Nancy Baker Cahill’s Slipstream Times Square transfigures the bewildering, dizzying energy of Times Square through a pulsing, heaving, abstract artwork on 90 screens. This artwork springs from Baker Cahill’s multi-media Slipstream series, which trafficks in slipstream fiction’s familiar strange or strange familiar via “epistemological and ontological questionings about reality,” and provides the conceptual framework for the video. Slipstream Times Square, like other videos in the series, dwells in the murky territories of consciousness, but does so here multiplied, at scale, for a collective public audience. This artwork gestures towards the organic, as a simulated fiction of botanical and biomorphic forms. Spread across millions of LED nodes, It offers a familiar referent with no natural analogue.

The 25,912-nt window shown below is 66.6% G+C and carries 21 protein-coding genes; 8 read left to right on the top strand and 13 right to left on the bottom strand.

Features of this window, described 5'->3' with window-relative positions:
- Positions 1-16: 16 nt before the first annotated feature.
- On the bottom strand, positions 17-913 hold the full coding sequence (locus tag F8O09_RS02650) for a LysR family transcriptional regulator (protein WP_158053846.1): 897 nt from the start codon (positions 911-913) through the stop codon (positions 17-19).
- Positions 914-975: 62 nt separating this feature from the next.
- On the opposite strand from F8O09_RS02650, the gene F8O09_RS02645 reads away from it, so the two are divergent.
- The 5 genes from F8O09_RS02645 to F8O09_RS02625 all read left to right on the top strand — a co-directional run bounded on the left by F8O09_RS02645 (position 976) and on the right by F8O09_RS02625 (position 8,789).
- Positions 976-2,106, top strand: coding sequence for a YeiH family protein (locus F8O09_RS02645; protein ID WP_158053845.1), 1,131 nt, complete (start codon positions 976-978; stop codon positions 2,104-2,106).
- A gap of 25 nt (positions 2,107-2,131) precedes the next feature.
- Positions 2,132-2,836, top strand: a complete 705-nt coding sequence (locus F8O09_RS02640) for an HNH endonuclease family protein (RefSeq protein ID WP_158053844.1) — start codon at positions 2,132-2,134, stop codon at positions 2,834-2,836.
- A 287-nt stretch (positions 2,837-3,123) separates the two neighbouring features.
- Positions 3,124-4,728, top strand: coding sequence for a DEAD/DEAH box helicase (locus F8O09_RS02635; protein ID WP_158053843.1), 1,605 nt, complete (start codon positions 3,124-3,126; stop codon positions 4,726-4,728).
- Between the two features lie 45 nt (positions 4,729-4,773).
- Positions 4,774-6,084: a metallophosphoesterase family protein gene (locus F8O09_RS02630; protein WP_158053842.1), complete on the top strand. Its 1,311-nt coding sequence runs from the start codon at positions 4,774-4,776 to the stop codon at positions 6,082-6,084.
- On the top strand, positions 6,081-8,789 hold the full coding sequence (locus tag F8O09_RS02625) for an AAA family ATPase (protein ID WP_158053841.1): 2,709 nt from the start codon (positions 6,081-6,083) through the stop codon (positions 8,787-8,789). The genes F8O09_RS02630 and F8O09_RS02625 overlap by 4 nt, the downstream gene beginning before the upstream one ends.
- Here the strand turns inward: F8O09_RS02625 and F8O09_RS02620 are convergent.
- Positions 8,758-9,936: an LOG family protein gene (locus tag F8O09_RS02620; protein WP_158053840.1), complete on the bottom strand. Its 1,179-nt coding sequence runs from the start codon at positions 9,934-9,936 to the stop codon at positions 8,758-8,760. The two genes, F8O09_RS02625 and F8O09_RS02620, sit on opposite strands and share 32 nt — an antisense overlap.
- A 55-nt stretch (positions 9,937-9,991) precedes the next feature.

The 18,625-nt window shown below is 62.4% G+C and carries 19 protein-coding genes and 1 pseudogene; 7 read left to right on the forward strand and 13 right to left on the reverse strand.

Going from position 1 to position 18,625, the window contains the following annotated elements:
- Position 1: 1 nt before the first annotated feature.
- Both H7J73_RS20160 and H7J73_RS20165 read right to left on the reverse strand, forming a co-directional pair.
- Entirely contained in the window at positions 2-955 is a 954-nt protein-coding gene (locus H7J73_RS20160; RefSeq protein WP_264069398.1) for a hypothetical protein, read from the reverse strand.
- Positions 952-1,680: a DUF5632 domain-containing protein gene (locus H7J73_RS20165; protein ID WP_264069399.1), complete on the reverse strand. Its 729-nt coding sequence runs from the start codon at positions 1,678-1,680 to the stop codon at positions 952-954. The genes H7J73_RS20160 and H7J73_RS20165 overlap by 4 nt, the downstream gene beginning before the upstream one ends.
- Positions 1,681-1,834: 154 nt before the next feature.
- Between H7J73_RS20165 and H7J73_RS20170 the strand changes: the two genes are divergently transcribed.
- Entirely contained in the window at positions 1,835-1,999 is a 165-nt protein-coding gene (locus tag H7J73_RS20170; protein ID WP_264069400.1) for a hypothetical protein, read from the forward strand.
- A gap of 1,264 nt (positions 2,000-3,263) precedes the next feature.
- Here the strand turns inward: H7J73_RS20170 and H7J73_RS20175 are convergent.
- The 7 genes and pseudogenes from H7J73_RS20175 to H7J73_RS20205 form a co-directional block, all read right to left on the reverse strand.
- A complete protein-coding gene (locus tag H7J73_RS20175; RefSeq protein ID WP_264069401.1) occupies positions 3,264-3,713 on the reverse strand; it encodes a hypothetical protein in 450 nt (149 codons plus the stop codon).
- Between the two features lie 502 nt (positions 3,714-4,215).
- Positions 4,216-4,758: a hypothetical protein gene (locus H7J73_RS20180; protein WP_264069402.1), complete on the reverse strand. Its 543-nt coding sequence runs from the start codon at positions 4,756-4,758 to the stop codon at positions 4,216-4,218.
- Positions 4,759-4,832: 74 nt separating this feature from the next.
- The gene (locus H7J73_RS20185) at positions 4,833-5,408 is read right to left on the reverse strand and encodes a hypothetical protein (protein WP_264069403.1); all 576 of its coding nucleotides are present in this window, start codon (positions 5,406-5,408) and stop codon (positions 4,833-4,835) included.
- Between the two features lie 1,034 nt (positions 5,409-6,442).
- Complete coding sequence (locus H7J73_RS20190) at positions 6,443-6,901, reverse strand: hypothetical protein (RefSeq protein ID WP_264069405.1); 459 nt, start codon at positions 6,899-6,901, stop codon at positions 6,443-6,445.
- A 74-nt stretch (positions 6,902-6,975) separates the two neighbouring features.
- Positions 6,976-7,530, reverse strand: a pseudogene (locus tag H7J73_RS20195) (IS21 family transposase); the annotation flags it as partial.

Hybridity is the beating heart of the artwork. Slipstream Times Square attempts to collapse traditional moving images and screens with a living, breathing artwork that threatens to spill out and into open shared space. Graphite drawings, torn into sculptures which form the shifting landscape in the video, glisten as they breathe, expand, and contract. Occupying space normally reserved for capitalistic exhortations, the video slyly reveals the non-commercial analog technology of drawing, blurring its origins with dazzling pixels and bringing it to life for viewers. Slipstream Times Square aims to transform this iconic space by inviting conversations about what is real, what is alive, and what we see and feel when digital/analog boundaries are blurred.
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